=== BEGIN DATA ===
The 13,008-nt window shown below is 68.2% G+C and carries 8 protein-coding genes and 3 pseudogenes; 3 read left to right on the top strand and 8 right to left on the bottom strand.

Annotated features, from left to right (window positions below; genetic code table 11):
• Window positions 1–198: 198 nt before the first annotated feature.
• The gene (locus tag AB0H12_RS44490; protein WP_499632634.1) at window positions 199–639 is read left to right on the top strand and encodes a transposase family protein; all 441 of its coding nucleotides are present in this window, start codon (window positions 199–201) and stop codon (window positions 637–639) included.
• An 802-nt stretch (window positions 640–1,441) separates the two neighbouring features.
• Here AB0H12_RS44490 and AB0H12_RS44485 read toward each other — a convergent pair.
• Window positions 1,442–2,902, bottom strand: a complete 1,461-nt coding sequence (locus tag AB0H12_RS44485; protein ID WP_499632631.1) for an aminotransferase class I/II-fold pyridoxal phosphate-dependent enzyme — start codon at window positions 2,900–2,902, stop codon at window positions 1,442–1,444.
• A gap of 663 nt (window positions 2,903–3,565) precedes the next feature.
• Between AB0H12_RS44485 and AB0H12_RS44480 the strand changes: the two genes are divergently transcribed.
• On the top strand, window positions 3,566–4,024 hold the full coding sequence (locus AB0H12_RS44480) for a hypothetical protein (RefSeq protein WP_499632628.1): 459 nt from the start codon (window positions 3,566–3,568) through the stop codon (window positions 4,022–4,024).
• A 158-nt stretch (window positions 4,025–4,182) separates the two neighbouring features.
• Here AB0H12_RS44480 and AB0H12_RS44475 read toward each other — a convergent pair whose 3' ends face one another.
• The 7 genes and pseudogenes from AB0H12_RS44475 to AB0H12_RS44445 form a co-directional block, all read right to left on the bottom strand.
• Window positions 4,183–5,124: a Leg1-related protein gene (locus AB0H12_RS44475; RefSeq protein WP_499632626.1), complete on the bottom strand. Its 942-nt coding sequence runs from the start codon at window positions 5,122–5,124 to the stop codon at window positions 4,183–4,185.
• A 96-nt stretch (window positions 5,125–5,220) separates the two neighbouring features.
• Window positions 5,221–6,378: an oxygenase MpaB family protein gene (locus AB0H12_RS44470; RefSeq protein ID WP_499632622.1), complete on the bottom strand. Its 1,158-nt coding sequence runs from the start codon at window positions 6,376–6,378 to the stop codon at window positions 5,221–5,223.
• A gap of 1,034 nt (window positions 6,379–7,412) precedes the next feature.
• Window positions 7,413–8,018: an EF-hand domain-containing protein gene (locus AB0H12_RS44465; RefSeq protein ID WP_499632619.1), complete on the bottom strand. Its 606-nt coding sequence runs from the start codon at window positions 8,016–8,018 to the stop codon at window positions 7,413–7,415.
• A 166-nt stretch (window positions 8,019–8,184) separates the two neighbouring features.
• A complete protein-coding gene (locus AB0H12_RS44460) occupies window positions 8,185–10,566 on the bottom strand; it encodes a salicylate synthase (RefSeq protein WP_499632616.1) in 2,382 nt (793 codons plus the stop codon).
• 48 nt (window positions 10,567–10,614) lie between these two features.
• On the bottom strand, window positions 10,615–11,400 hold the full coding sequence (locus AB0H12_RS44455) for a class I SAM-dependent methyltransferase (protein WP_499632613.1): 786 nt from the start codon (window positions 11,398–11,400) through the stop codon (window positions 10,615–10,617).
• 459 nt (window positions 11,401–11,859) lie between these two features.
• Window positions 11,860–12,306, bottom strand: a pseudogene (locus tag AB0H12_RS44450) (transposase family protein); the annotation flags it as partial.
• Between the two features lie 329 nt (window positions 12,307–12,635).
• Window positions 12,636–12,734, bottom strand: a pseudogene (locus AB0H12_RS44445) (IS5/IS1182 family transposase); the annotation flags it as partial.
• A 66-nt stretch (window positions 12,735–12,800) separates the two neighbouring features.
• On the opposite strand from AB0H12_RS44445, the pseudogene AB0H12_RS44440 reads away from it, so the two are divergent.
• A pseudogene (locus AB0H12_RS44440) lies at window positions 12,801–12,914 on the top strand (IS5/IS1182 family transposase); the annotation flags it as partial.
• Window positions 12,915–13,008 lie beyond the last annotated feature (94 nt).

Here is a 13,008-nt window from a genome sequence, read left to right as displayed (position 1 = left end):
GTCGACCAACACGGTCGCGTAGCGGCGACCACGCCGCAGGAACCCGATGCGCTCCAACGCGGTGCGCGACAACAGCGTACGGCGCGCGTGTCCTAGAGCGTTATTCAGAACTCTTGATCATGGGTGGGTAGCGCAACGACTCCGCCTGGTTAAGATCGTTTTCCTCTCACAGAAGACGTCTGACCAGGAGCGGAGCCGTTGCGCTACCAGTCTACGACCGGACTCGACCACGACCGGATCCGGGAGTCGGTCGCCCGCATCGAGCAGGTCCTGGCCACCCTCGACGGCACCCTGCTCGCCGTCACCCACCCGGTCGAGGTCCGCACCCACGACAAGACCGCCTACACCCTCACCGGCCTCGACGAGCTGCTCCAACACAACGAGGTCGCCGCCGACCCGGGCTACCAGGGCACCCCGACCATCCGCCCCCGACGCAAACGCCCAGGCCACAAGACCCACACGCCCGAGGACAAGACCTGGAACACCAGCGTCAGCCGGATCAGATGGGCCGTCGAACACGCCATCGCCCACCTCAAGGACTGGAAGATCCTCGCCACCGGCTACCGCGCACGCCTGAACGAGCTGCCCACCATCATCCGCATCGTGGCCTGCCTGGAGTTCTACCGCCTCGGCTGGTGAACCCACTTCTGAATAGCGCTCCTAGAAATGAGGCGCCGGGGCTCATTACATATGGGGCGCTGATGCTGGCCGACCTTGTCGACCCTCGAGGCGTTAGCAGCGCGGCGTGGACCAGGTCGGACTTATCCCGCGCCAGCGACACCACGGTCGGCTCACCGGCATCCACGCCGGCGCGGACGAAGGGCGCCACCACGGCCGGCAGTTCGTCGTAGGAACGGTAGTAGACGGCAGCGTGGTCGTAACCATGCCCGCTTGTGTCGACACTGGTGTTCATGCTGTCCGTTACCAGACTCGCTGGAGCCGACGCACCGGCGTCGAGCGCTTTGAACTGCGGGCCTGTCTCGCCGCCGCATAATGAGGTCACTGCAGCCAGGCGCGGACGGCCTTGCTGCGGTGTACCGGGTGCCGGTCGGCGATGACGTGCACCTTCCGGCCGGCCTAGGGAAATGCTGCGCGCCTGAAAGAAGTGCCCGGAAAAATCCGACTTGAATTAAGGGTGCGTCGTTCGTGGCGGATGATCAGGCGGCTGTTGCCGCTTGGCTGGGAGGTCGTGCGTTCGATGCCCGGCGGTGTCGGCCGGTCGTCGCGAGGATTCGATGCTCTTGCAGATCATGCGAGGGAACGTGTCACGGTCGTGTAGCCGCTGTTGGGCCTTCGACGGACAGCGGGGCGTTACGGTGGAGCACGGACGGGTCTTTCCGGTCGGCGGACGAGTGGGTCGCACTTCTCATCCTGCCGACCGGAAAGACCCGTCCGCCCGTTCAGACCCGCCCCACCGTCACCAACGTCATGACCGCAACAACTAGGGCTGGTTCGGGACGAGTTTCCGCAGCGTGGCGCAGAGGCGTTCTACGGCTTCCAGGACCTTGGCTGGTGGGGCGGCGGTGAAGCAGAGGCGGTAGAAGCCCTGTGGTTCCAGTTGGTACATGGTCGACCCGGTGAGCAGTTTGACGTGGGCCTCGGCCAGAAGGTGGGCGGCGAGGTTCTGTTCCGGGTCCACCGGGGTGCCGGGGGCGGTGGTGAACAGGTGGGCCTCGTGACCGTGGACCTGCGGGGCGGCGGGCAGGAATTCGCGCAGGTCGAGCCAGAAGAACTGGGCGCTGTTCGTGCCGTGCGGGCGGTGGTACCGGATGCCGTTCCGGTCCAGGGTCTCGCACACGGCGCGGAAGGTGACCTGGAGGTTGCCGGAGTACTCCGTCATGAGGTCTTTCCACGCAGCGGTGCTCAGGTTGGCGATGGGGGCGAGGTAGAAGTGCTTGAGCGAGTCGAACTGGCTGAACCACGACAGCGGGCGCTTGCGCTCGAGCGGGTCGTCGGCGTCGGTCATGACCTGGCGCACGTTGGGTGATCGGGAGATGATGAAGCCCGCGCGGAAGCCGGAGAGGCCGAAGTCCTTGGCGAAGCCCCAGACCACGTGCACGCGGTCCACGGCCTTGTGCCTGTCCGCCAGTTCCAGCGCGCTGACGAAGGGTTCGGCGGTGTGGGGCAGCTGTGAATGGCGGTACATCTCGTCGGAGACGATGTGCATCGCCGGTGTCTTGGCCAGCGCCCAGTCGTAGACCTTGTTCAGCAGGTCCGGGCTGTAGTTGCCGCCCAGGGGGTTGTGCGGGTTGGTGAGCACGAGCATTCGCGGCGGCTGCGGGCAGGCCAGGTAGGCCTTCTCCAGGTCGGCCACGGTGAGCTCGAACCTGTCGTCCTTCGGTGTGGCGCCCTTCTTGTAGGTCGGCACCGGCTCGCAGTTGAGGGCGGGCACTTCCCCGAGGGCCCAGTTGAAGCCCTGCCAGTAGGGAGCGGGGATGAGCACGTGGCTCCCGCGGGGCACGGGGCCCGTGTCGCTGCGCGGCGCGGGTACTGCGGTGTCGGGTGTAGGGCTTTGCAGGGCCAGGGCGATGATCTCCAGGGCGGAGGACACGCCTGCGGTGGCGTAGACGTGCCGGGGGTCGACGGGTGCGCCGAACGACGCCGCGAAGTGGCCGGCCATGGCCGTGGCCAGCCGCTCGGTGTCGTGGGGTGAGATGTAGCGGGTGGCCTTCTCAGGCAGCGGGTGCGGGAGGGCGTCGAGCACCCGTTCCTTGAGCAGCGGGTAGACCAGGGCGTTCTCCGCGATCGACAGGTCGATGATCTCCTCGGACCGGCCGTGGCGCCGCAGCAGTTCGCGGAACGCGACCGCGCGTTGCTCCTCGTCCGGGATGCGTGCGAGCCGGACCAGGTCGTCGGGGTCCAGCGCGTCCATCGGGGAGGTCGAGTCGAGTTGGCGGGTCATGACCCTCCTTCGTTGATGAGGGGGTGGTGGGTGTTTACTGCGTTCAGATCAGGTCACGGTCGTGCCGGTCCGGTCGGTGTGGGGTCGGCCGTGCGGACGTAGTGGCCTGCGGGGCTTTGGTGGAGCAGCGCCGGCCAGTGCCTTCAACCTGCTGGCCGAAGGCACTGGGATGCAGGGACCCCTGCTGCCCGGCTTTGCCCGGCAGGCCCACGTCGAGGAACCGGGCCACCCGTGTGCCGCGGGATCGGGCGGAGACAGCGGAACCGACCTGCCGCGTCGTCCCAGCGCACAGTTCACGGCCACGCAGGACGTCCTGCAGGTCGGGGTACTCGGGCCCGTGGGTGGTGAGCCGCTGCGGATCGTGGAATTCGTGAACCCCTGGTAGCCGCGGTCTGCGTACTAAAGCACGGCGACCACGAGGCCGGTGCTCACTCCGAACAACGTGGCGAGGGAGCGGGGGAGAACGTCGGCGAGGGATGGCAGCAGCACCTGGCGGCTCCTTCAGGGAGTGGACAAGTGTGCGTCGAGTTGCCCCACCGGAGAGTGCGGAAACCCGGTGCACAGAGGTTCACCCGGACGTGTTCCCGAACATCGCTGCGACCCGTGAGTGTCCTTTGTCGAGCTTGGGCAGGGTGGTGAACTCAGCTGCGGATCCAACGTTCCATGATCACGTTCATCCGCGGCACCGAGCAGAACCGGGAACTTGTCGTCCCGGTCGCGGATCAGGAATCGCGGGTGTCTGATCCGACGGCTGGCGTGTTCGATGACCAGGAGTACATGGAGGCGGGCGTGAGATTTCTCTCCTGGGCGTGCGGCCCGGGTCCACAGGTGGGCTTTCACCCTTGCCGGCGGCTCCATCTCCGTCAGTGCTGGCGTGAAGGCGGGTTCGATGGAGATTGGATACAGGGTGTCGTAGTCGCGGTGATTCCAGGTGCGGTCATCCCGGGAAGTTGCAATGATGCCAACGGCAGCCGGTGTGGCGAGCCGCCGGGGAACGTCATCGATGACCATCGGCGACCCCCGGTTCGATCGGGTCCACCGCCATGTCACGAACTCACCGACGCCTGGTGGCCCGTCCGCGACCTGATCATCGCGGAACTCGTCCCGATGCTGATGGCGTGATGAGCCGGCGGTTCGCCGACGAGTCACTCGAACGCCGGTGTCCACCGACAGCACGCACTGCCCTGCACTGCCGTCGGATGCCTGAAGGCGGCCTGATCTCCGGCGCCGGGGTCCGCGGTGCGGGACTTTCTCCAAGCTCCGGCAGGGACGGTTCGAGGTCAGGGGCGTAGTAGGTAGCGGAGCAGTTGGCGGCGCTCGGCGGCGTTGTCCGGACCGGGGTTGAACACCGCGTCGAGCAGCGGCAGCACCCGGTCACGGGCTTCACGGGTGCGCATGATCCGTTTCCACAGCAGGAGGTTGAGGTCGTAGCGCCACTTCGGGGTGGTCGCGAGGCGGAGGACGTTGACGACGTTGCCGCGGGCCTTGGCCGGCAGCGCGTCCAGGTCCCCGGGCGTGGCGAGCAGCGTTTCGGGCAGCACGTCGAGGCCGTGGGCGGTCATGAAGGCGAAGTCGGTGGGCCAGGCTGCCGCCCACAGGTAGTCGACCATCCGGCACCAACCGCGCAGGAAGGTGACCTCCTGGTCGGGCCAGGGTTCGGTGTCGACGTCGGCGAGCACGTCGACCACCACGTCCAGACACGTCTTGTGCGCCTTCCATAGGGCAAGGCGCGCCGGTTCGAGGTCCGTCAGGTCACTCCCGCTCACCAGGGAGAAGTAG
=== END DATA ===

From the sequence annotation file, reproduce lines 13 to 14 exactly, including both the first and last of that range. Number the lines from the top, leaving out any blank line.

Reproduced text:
• The 7 genes and pseudogenes from AB0H12_RS44475 to AB0H12_RS44445 form a co-directional block, all read right to left on the bottom strand.
• Window positions 4,183–5,124: a Leg1-related protein gene (locus AB0H12_RS44475; RefSeq protein WP_499632626.1), complete on the bottom strand. Its 942-nt coding sequence runs from the start codon at window positions 5,122–5,124 to the stop codon at window positions 4,183–4,185.